By Joshua Benton
Blade Staff Writer
A Toledo-Lucas County Port Authority board member is questioning whether the agency should continue to have its legal work done by the Spengler Nathanson law firm, after it made a judgment he says could have cost the agency millions.
“I just want to make sure that taxpayers are getting the bang for the buck they deserve,” board member Jerry Chabler said.
For six years, port officials dealt with a looming fear: that a multi-million-dollar legal settlement in the battle over noise at Toledo Express Airport could bankrupt the agency.
In 1993, a group of homeowners living near the airport filed suit against the port authority over the wall-rattling noise from passing jets, and officials feared a judgment that could reach as high as $10 million.
But under the terms of a $4.6 million settlement the port authority reached with the homeowners Friday, it will only have to pay $900,000 with its own money. The port authority’s insurance companies will pick up the remaining $3.7 million.
But the port authority almost had to pay for it all because Spengler Nathanson told board members that the agency’s liability insurance would not cover any of the payouts to homeowners, board members said.
That legal advice, which turned out to be incorrect, has led Mr. Chabler to question whether the port authority should keep doing business with the firm.
“I want a thorough explanation as to why one of Toledo’s biggest law firms told us our insurance wouldn’t cover our costs,” he said.
Spengler Nathanson has been doing legal work for the port authority since the agency began operation in 1955. Joseph Nathanson, one of the firm’s founders, helped craft the state law that allowed the port authority to be established and served as an early general counsel for the port authority.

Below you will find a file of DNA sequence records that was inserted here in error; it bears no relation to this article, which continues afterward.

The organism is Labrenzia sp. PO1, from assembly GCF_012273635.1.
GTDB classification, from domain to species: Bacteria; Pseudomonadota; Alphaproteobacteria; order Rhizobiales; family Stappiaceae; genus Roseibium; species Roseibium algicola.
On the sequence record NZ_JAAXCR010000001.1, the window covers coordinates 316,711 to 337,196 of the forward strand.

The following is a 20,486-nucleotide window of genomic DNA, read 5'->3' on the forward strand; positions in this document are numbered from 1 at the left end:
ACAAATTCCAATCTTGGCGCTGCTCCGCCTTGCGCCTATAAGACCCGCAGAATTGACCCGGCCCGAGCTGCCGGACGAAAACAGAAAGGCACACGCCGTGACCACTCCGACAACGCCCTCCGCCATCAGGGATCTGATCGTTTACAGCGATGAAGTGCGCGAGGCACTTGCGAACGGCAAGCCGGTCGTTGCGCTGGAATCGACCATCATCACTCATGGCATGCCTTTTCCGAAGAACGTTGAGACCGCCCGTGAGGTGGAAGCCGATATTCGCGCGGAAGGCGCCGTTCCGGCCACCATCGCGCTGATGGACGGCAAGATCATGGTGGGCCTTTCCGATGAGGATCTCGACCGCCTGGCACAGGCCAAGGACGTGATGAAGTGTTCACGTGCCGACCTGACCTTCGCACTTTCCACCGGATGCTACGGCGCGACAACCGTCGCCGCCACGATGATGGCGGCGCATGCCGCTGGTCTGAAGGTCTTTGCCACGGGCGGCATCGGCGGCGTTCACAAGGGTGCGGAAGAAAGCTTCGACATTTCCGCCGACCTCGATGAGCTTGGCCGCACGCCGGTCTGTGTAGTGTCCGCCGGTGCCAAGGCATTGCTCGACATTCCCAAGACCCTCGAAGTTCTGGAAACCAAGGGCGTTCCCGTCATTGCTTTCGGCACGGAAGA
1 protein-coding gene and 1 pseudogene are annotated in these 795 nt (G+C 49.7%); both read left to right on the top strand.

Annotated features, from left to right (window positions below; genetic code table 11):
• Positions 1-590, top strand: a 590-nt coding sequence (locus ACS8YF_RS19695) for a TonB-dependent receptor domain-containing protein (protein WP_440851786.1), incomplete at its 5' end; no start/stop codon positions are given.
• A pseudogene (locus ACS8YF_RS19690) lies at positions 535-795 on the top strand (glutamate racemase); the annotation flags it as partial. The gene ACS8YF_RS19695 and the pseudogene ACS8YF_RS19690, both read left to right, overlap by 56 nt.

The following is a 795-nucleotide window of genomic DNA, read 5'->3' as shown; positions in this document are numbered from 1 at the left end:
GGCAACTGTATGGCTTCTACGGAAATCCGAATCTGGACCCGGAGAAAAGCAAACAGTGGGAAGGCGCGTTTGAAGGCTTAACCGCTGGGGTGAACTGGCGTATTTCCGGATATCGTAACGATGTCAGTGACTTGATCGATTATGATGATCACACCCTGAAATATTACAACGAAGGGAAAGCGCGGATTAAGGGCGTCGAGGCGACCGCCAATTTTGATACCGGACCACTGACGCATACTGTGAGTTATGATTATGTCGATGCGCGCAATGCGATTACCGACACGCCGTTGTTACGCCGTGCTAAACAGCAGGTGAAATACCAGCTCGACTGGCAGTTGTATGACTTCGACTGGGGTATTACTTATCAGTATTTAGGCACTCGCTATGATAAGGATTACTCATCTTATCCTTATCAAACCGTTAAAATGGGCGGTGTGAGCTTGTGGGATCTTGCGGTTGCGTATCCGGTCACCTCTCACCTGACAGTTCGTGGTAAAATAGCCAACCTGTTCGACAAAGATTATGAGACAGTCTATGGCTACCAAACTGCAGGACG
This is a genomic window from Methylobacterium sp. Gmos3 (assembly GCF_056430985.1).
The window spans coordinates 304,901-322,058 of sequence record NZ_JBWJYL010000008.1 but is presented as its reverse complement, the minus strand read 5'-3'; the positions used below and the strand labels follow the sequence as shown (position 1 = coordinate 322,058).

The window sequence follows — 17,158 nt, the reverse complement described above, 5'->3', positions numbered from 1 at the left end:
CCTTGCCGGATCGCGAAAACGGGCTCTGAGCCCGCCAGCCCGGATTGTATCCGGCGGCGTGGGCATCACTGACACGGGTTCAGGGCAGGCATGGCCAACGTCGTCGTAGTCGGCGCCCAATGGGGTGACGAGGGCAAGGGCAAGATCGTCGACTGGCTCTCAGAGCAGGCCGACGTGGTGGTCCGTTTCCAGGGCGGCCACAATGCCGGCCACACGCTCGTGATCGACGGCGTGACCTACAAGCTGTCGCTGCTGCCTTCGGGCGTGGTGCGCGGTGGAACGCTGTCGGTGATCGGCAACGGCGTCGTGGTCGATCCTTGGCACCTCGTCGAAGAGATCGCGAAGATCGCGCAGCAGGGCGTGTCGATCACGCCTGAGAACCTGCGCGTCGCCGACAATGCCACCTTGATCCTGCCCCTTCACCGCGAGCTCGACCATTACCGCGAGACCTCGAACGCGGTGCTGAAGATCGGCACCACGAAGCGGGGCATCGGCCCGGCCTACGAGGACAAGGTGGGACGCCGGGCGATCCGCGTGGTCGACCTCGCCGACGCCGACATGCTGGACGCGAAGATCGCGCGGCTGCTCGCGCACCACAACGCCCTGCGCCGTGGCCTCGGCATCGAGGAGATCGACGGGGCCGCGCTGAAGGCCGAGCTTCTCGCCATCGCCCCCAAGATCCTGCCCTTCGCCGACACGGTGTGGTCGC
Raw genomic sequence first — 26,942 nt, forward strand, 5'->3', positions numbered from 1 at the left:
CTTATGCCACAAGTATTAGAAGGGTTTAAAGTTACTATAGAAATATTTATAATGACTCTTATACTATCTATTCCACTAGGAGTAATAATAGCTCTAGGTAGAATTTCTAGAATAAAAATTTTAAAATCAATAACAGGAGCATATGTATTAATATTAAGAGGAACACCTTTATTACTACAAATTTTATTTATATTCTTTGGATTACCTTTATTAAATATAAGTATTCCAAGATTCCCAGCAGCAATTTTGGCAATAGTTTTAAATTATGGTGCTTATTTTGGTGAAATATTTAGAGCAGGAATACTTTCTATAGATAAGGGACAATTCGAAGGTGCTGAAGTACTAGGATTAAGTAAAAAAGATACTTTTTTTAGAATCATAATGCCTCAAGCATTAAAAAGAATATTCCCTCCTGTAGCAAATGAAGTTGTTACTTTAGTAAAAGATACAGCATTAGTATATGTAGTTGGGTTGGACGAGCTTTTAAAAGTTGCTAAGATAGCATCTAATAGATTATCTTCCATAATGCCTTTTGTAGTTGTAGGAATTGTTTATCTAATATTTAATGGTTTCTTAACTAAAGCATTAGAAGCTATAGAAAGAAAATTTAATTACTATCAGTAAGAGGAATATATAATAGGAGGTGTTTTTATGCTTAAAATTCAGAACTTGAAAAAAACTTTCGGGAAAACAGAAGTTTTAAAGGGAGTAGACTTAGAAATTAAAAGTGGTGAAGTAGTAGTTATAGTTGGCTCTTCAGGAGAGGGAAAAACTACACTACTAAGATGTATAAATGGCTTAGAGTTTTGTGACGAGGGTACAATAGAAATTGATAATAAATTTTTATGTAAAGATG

The law firm initially defended the port authority when the homeowners filed their suit in 1993.
The Chicago law firm of Hopkins & Sutter was enlisted to assist on the case. Hopkins & Sutter is one of the nation’s top firms on airport noise issues, William Connelly, a Toledo attorney, said.
But Spengler Nathanson and Hopkins & Sutter told the port authority that insurance had never covered settlements in an airport noise case, Mr. Connelly said.
They said that in the event of a judgment against the port authority or a settlement, the agency likely would have to come up with the cash.
Considering the port authority has a cash reserve of only $2.9 million, that threatened the agency with potential bankruptcy.
But last year, the port authority brought in Mr. Connelly, of Connelly, Soutar, & Jackson, to look at the issue. Mr. Connelly, who said that insurance coverage is “an area of concentration” for his firm, felt the insurance companies should be legally bound to pay, and found arguments to support his view in their policies.
“It’s not a clear point, but we felt we could convince [the insurers] to pay,” he said.
In May, the port authority sued several of its insurers to determine if they would be forced to pay for a settlement.
On Friday, in announcing the settlement with homeowners, the port authority announced a settlement on its suit against Coregis Insurance, which agreed to pay $3.5 million of the $4.6 million deal.
An insurance consortium known as the London Cos. has agreed to pay $200,000.
The port authority is suing the London Cos. in an attempt to get it to pay the remaining $900,000 cost and the nearly $1.5 million the port authority has spent in legal fees fighting the airport noise battle.
Mr. Chabler said he wonders why Spengler Nathanson didn’t argue that the insurance companies should have to pay.
“It might have saved some time and legal fees if Spengler Nathanson had just done what Bill Connelly did a few years earlier,” he said.
Port board Chairman G. Ray Medlin said he does not want to comment on Spengler Nathanson’s legal work on the case.
“I think we got some excellent advice from Bill Connelly,” Mr. Medlin said. “I don’t have anything to say about the other advice we got.”
But he did say he would be open to discussing the firm’s role with the port authority, a discussion Mr. Chabler said he intends to begin.
Mr. Connelly said that Friday’s settlement was, to his knowledge, the first time an insurance company has agreed to pay part of a settlement of an airport noise suit.
Gary McBride, managing partner of Spengler Nathanson, said he was not directly involved in setting strategy in the case, and referred questions to his partner, Teresa Grigsby.
Ms. Grigsby and port authority President James Hartung did not return phone messages yesterday. Representatives of Hopkins & Sutter could not be reached for comment.